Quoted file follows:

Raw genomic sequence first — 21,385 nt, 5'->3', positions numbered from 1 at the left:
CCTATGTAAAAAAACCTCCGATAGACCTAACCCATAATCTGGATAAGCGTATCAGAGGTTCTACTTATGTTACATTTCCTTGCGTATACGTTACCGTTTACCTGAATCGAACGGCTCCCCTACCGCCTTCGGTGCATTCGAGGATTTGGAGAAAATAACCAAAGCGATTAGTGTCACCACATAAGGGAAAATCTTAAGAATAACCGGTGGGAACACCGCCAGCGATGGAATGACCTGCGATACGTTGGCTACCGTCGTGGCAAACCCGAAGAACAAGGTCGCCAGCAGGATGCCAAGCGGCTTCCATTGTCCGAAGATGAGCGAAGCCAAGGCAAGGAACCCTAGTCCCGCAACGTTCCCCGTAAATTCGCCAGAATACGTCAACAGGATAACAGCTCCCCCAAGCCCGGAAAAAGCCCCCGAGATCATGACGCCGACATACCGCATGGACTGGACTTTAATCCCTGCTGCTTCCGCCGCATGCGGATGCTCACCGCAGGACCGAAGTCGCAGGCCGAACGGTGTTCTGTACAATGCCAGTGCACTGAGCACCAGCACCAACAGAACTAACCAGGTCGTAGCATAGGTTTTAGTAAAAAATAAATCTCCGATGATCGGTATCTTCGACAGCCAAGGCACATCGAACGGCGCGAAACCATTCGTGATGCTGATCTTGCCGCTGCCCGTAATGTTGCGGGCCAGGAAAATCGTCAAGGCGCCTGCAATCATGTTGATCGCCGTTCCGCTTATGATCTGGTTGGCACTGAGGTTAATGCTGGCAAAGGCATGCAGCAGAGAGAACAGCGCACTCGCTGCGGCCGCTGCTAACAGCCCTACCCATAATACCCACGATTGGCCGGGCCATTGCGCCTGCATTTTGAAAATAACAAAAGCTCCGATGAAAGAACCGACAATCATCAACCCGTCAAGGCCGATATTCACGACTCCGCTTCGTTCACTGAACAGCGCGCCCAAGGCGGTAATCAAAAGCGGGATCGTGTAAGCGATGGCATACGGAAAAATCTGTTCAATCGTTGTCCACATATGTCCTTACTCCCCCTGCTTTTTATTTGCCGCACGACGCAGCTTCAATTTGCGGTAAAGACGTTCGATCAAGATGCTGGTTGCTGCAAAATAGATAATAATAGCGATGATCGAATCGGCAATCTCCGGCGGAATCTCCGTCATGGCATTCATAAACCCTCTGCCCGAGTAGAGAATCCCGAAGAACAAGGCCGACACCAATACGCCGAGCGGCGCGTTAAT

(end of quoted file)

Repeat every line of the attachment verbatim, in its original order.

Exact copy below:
Raw genomic sequence first — 21,385 nt, 5'->3', positions numbered from 1 at the left:
CCTATGTAAAAAAACCTCCGATAGACCTAACCCATAATCTGGATAAGCGTATCAGAGGTTCTACTTATGTTACATTTCCTTGCGTATACGTTACCGTTTACCTGAATCGAACGGCTCCCCTACCGCCTTCGGTGCATTCGAGGATTTGGAGAAAATAACCAAAGCGATTAGTGTCACCACATAAGGGAAAATCTTAAGAATAACCGGTGGGAACACCGCCAGCGATGGAATGACCTGCGATACGTTGGCTACCGTCGTGGCAAACCCGAAGAACAAGGTCGCCAGCAGGATGCCAAGCGGCTTCCATTGTCCGAAGATGAGCGAAGCCAAGGCAAGGAACCCTAGTCCCGCAACGTTCCCCGTAAATTCGCCAGAATACGTCAACAGGATAACAGCTCCCCCAAGCCCGGAAAAAGCCCCCGAGATCATGACGCCGACATACCGCATGGACTGGACTTTAATCCCTGCTGCTTCCGCCGCATGCGGATGCTCACCGCAGGACCGAAGTCGCAGGCCGAACGGTGTTCTGTACAATGCCAGTGCACTGAGCACCAGCACCAACAGAACTAACCAGGTCGTAGCATAGGTTTTAGTAAAAAATAAATCTCCGATGATCGGTATCTTCGACAGCCAAGGCACATCGAACGGCGCGAAACCATTCGTGATGCTGATCTTGCCGCTGCCCGTAATGTTGCGGGCCAGGAAAATCGTCAAGGCGCCTGCAATCATGTTGATCGCCGTTCCGCTTATGATCTGGTTGGCACTGAGGTTAATGCTGGCAAAGGCATGCAGCAGAGAGAACAGCGCACTCGCTGCGGCCGCTGCTAACAGCCCTACCCATAATACCCACGATTGGCCGGGCCATTGCGCCTGCATTTTGAAAATAACAAAAGCTCCGATGAAAGAACCGACAATCATCAACCCGTCAAGGCCGATATTCACGACTCCGCTTCGTTCACTGAACAGCGCGCCCAAGGCGGTAATCAAAAGCGGGATCGTGTAAGCGATGGCATACGGAAAAATCTGTTCAATCGTTGTCCACATATGTCCTTACTCCCCCTGCTTTTTATTTGCCGCACGACGCAGCTTCAATTTGCGGTAAAGACGTTCGATCAAGATGCTGGTTGCTGCAAAATAGATAATAATAGCGATGATCGAATCGGCAATCTCCGGCGGAATCTCCGTCATGGCATTCATAAACCCTCTGCCCGAGTAGAGAATCCCGAAGAACAAGGCCGACACCAATACGCCGAGCGGCGCGTTAAT